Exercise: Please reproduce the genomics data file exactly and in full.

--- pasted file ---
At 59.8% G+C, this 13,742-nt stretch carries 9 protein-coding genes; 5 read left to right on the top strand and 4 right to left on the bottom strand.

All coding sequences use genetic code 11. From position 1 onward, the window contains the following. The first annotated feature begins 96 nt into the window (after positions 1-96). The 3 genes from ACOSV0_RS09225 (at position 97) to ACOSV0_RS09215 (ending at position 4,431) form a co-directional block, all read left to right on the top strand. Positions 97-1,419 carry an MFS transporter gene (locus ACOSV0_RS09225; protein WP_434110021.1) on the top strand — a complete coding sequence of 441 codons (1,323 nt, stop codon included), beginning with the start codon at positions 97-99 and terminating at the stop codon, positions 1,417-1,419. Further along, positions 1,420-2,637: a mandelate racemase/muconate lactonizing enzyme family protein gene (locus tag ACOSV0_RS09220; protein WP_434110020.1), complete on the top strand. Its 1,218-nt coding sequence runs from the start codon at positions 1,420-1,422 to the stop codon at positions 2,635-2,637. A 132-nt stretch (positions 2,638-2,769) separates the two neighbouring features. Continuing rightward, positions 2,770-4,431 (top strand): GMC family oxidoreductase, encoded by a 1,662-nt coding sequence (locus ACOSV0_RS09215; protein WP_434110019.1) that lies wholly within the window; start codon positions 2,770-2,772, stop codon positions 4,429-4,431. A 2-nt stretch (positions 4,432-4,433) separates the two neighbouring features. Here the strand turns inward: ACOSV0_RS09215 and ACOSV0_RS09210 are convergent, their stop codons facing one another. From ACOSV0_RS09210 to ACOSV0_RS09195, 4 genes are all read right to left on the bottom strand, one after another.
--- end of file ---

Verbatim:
At 59.8% G+C, this 13,742-nt stretch carries 9 protein-coding genes; 5 read left to right on the top strand and 4 right to left on the bottom strand.

All coding sequences use genetic code 11. From position 1 onward, the window contains the following. The first annotated feature begins 96 nt into the window (after positions 1-96). The 3 genes from ACOSV0_RS09225 (at position 97) to ACOSV0_RS09215 (ending at position 4,431) form a co-directional block, all read left to right on the top strand. Positions 97-1,419 carry an MFS transporter gene (locus ACOSV0_RS09225; protein WP_434110021.1) on the top strand — a complete coding sequence of 441 codons (1,323 nt, stop codon included), beginning with the start codon at positions 97-99 and terminating at the stop codon, positions 1,417-1,419. Further along, positions 1,420-2,637: a mandelate racemase/muconate lactonizing enzyme family protein gene (locus tag ACOSV0_RS09220; protein WP_434110020.1), complete on the top strand. Its 1,218-nt coding sequence runs from the start codon at positions 1,420-1,422 to the stop codon at positions 2,635-2,637. A 132-nt stretch (positions 2,638-2,769) separates the two neighbouring features. Continuing rightward, positions 2,770-4,431 (top strand): GMC family oxidoreductase, encoded by a 1,662-nt coding sequence (locus ACOSV0_RS09215; protein WP_434110019.1) that lies wholly within the window; start codon positions 2,770-2,772, stop codon positions 4,429-4,431. A 2-nt stretch (positions 4,432-4,433) separates the two neighbouring features. Here the strand turns inward: ACOSV0_RS09215 and ACOSV0_RS09210 are convergent, their stop codons facing one another. From ACOSV0_RS09210 to ACOSV0_RS09195, 4 genes are all read right to left on the bottom strand, one after another.